Norse Atlantic won’t launch service across the Atlantic until early next year, but competition is still on the horizon for Stockholm’s transatlantic traffic. Finnair announced plans to launch a trio of new routes this winter connecting the Swedish capital and the United States.
We’re excited to provide American travelers easier and more frequent access to Finland and beyond through our expanded services. We’ve seen continued interest and demand for flights from our US markets and are pleased to grow and deliver the distinguished flying experience that Finnair is known for.– Caroline Borawski, General Manager, North America at Finnair
Miami gets first dibs on the new service, launching with twice weekly service on 23 October. That expands to 4x weekly on 29 November.
Los Angeles adds 3x weekly Stockholm service at the beginning of April. JFK gets its extra Sweden flights 3-4x per week from 7 December.
The routes will operate through 22 April.
In addition to these three routes Finnair will also extend its O’Hare-Helsinki service through the winter. Historically it only operated in the summer season.
It is not all good news for Finnair across the Atlantic, however. As part of its plans to add these routes the carrier trimmed Helsinki frequencies in those markets.
The new routes also appear to be betting on a change in border health policies occurring in the months ahead. Sweden currently does not permit entry of Americans, even if vaccinated. Finland does, however, permit fully vaccinated Americans to enter.
All flights will be operated on Finnair’s A350 fleet.
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Sweden will be opening up to “fully vaccinated” Americans in much the same way as Denmark did earlier this summer. Amusingly, the Swedish excuse for not having done so — and still not doing so — is based on their narrative that there is no standard proof of vaccination in the US. [CDC cards work elsewhere in the EU/Schengen area, but Sweden still refuses to accept them.]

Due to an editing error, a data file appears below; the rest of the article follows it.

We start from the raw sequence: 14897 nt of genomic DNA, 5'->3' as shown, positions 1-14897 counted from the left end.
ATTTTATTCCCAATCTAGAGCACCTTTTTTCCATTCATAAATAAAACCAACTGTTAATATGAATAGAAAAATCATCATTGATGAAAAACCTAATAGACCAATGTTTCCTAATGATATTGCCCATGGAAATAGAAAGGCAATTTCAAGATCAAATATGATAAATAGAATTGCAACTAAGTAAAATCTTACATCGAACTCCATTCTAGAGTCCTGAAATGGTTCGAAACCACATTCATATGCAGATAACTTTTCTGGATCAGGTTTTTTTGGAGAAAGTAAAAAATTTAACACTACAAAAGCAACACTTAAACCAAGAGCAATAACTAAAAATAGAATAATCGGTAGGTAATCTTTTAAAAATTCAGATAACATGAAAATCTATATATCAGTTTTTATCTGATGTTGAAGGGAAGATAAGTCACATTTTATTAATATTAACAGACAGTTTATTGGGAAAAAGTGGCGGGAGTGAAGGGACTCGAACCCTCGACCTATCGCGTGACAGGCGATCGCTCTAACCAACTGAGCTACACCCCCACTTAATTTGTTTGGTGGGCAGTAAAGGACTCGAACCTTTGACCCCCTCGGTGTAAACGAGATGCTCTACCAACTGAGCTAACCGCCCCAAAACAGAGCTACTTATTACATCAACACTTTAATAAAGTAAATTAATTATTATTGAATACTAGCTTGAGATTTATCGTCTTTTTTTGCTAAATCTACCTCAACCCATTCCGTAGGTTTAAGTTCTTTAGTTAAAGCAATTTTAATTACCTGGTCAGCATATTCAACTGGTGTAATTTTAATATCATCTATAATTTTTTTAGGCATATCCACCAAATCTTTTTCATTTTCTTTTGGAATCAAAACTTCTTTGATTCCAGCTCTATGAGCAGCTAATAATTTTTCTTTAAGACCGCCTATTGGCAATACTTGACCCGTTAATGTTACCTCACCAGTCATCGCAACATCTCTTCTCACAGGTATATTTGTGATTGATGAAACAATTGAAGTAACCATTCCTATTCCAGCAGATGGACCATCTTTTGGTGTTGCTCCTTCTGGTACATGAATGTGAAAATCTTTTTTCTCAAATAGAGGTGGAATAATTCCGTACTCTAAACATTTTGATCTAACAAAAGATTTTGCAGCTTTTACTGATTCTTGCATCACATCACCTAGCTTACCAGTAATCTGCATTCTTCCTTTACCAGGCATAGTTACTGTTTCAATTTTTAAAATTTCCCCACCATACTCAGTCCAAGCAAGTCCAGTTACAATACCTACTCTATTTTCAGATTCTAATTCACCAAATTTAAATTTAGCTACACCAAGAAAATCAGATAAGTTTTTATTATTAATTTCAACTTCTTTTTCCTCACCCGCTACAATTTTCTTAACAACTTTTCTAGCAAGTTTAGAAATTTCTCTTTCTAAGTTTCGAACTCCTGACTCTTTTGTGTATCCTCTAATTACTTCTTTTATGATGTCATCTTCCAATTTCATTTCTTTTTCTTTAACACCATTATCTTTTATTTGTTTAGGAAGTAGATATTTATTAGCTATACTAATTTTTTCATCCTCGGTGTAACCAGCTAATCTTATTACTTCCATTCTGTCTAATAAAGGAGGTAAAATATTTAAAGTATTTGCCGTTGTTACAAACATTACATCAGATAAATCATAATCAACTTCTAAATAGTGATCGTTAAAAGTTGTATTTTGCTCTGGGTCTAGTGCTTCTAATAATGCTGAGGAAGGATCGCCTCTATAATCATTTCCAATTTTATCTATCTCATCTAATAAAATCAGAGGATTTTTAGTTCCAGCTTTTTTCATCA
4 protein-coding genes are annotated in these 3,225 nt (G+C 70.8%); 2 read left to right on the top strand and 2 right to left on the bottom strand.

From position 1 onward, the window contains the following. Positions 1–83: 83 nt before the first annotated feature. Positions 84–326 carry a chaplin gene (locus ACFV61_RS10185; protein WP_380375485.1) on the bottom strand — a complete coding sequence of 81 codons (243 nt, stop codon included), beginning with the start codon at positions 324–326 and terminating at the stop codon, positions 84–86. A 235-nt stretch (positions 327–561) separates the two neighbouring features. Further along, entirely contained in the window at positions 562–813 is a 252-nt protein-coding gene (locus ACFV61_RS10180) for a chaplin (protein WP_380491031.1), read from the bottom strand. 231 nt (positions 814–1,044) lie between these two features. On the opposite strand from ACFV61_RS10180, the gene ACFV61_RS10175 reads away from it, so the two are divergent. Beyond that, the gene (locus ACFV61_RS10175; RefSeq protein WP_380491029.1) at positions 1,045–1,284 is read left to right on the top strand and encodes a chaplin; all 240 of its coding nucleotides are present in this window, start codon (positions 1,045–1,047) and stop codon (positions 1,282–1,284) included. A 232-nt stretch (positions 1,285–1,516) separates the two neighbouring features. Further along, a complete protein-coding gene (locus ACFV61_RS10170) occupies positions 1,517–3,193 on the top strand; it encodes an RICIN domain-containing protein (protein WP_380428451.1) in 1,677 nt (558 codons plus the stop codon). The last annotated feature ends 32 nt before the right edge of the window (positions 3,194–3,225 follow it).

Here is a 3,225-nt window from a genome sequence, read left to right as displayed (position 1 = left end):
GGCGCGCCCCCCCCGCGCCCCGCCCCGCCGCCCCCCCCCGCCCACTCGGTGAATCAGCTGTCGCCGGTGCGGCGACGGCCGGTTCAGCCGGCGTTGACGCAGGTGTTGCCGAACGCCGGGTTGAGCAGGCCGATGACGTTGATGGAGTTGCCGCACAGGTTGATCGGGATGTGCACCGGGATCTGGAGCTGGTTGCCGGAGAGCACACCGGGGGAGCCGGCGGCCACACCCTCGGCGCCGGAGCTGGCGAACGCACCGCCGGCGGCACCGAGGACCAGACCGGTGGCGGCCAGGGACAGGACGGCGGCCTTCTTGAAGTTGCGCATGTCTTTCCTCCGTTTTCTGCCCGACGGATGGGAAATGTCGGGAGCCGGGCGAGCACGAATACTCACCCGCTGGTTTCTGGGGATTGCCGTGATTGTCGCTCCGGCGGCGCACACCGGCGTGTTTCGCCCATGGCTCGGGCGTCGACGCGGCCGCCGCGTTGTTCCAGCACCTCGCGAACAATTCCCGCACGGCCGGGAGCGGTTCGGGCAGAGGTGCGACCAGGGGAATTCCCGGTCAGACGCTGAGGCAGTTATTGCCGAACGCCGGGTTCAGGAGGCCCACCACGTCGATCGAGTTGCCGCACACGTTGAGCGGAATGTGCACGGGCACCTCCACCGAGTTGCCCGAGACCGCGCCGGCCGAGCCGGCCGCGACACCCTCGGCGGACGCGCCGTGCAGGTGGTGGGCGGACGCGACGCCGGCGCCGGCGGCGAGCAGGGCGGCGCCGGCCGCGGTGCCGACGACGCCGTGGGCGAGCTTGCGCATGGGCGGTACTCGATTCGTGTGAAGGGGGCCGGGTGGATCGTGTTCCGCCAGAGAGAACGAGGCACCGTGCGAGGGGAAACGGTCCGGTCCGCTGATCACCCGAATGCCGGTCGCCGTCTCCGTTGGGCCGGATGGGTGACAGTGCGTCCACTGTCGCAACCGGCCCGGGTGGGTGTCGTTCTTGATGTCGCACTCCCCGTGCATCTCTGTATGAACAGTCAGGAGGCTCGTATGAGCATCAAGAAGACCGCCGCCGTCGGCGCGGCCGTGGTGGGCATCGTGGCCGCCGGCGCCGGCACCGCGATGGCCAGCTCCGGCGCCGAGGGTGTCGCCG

Finnair and Eurowings are trying to pick up from the ashes of Norwegian in Stockholm.
Seth Miller says
Good to know. I hadn’t seen the timing on that yet and the current restrictions are still pretty strong.
And, yes, they’re hoping to pick up the ashes of Norwegian. But the Scandinavian long-haul markets were the weakest of that operation, even in the before times. I’m curious to see what demand really returns in the winter as the pandemic continues.
I am assuming Finnair will eventually give up the ARN long-haul flying — if it even starts — or make a move to try to merge with SAS. If they end up naming it NAS — for Nordic instead of Scandinavian — Norwegian may have something to say about that.
About Sweden eventually accepting CDC cards, it has indicated it will wait until the EU/EC recommend that it do so.
The embassy here has staff who believe there may be more non-stop service between ARN and the US than the little that has existed this month, but I’m not of the opinion of those people believing that at this point. While I hope to be wrong if but for my own personal convenience.